Stora döden – Den värsta katastrof som drabbat Europa (2000)

Dick Harrison (writer).

Read in 2020.

The 1347–1350 European epidemic of the bubonic plague.

Read during the COVID-19 pandemic of 2020, while working from home and taking care of my girlfriend who’d caught the virus early. Like A Distant Mirror: The Calamitous 14th Century (1978), Stora döden is popular history, but Stora döden is not narrative history. It’s a bit closer to an academic overview. Harrison alternates describing the spatiotemporal development of the epidemic—which is quite dry—with richer stuff: Contemporary reactions in the form of purported explanations, cures and cultural change, especially as it is visible in art. Anti-Jewish pogroms and flagellants get almost whole chapters.

For context to these reactions, Harrison gives only brief overviews of the economy, political structure, religions, science, pseudoscience and popular culture, but there are no characters other than a few chroniclers and kings, and then only in brief passages. Quotes from primary sources are mostly brief as well. Descriptions of method and historiographical debates take up more space, which is gratifying, but makes for a rather thin experience. I heard Harrison lecture on the subject in the mid-2000s, with a vigour absent here. The horror of the plague comes across, but in glimpses; the historian is careful to point out that writers of the period would often exaggerate the effects for drama’s sake. Being a serious work of history, the book is ultimately prosaic, though it opens with a colourful anecdote from the author’s life.

Harrison mentions a number of later works influenced by the plague, like The Decameron (1393), Chaucer, “A Gest of Robyn Hode” (ca. 1450), “The Masque of the Red Death” (1842) and, apropos of our contempt for rats, “The Rats in the Walls” (1924) and Mickey Mouse as a creature more sympathetic than a rat. The Great Mouse Detective (1986) would have made a good specific example of Disney putting rats at the very bottom of anthropomorphic moral hierarchies; not just evil but self-consciously denying that they’re rats at all. In one of his many interesting speculations on the long-term consequences of the epidemic, Harrison also mentions the real Danish noble houses of Rosenkrantz and Gyldenstierne as winners. Though Harrison doesn’t point it out, these are of course the namesakes of the duo so often cut out of stage performances of Hamlet (1603), the seed for which is otherwise 13th-century.

The author’s case for the plague as a significant disaster above and beyond an earlier “agrarian crisis” is compelling, and the case of Britain is especially tragic. Lots of actual hamlets wiped out, food got cheap and labour expensive, hence rich landowners bought up more land and left it to sheep, thus continuing to wreck the local ecology and feeding into the national wool industry, which would eventually lead to Great Britain’s curious edge in 17th-century textile industrialization, hence world hegemony. It’s tempting to think that the total and consistent failure of clerical authorities to protect people helped spring the Renaissance and the Enlightenment, but Harrison doesn’t go very near that line of thinking.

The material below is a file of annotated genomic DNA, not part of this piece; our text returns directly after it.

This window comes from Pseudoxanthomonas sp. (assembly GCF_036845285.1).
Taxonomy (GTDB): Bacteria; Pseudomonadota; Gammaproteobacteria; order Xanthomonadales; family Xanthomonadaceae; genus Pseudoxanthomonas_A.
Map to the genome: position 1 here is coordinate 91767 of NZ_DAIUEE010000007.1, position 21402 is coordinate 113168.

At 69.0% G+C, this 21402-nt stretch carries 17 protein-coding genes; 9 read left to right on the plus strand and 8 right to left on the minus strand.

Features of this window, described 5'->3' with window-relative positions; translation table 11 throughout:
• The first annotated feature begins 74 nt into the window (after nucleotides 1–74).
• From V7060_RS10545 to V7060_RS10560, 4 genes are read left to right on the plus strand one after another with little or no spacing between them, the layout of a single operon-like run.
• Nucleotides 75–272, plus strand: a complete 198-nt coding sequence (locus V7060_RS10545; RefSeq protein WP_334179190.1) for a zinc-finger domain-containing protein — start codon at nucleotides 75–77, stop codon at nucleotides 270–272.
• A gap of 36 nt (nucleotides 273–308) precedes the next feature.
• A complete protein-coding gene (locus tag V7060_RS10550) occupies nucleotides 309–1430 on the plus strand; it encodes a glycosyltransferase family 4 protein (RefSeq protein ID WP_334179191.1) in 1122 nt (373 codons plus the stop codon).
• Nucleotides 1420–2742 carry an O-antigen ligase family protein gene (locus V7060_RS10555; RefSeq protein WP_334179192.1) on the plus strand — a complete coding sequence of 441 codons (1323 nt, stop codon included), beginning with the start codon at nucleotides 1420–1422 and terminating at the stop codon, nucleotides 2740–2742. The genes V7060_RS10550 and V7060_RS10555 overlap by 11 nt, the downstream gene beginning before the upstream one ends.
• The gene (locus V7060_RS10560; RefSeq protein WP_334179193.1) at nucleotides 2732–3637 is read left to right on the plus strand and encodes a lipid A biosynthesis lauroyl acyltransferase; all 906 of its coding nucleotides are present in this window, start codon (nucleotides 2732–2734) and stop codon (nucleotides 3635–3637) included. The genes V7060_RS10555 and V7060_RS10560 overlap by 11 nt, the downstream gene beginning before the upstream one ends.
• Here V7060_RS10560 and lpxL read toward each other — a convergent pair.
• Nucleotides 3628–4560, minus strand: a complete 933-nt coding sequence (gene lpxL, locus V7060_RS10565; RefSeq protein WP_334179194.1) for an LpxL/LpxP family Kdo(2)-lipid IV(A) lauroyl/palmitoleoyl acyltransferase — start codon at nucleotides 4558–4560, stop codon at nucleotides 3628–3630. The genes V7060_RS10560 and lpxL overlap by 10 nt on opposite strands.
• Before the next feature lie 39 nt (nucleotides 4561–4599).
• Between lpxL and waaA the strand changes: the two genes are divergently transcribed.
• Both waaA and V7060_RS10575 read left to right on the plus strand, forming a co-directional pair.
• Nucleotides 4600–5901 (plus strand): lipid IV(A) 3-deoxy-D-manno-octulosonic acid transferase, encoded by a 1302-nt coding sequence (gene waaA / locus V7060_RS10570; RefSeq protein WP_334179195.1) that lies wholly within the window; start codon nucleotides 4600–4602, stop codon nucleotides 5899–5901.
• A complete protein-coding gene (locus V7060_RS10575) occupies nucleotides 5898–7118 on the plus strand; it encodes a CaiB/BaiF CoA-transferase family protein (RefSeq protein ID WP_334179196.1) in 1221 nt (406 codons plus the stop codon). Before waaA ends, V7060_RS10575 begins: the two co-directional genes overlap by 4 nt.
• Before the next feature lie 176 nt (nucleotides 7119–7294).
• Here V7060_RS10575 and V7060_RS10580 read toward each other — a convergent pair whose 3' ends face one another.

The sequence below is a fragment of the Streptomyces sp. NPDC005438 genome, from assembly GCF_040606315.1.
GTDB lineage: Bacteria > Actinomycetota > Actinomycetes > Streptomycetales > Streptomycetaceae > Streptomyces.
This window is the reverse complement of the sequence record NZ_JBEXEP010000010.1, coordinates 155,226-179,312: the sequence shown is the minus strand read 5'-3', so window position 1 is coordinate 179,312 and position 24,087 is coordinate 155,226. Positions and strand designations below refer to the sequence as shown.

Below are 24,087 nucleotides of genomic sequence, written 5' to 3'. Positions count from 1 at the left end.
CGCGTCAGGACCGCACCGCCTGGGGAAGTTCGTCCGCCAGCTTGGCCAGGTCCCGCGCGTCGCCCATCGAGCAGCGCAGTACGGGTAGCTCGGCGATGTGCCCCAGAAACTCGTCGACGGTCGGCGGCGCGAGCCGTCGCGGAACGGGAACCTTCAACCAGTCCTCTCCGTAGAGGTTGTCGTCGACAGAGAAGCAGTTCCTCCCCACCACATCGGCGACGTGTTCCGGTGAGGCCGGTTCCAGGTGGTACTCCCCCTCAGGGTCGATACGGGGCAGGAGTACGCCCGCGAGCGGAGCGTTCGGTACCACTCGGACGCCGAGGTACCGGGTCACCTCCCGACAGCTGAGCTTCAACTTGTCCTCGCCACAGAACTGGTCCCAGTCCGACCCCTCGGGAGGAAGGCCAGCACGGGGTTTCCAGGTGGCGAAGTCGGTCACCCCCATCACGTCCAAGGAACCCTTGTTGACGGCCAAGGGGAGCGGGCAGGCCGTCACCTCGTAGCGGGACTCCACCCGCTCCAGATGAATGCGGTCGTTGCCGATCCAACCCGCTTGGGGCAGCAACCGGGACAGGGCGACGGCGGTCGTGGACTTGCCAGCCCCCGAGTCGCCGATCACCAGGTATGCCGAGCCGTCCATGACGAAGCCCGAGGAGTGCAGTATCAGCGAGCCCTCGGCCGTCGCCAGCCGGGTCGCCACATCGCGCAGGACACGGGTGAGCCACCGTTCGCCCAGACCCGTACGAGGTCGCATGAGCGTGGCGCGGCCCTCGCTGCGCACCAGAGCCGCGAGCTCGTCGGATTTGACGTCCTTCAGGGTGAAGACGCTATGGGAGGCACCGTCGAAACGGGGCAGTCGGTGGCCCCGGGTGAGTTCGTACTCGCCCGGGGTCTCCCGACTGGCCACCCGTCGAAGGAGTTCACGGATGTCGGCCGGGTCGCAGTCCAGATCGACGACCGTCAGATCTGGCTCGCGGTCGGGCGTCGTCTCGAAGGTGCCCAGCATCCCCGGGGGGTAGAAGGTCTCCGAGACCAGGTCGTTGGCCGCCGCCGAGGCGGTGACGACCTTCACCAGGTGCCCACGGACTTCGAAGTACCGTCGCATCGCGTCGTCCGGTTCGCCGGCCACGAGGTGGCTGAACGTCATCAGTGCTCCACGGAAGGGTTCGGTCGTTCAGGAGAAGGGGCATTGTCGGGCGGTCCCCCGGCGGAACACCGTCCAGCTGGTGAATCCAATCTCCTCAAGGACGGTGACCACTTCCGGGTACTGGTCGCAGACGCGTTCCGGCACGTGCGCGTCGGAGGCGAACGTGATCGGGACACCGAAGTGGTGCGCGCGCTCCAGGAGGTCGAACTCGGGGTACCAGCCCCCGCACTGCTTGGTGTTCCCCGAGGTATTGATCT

The most absorbing part of the book is how the author details a variety of ostensible explanatory frameworks—astrological, miasmatic, moral, theological, humorological, geological, magical, dietary, prophetic, conspiratorial etc.—that are all incorrect. The people of the 14th century weren’t stupid and eventually recycled their experience with isolating lepers into functional quarantine procedures, but it is clear how terrifying that first epidemic must have been when it came without warning and the proposed explanations for it were all contradicted by the facts. There were some who hypothesized that the plague was a physical, contagious thing and one doctor is seen advising against the immediate reuse of hospital bed linens, but nobody understood even a portion of the real causal chain. It had too many links: Bacterium to flea to rat to human, producing a variety of symptoms depending on the precise course of events.

Discussing the problem of theodicy, Harrison examines the explanation of Bishop Thomas Brinton: Adult victims of the plague died because they had sinned against Yahweh and innocent children died because they would eventually have sinned if they had lived. Similarly, Muslim clerics proposed that non-Muslims victims were being punished while Muslim victims were instead being martyred by the same disease. In both of these Abrahamic religions, it was all for the best. No wonder ordinary people paid little attention to such authorities.

The most haunting part of the book is the wealth of context it provides for Swedish folktales, which the author discusses in some detail. There’s a brief section on the plague in Svenska folksägner (1972/1977). Stora döden is an anvil for them: Harrison believes that the stories of child sacrifice in contemporary Europe are true.

References here: Matthew (ca. 80–90 CE), Three Suns (2004).

non-fiction text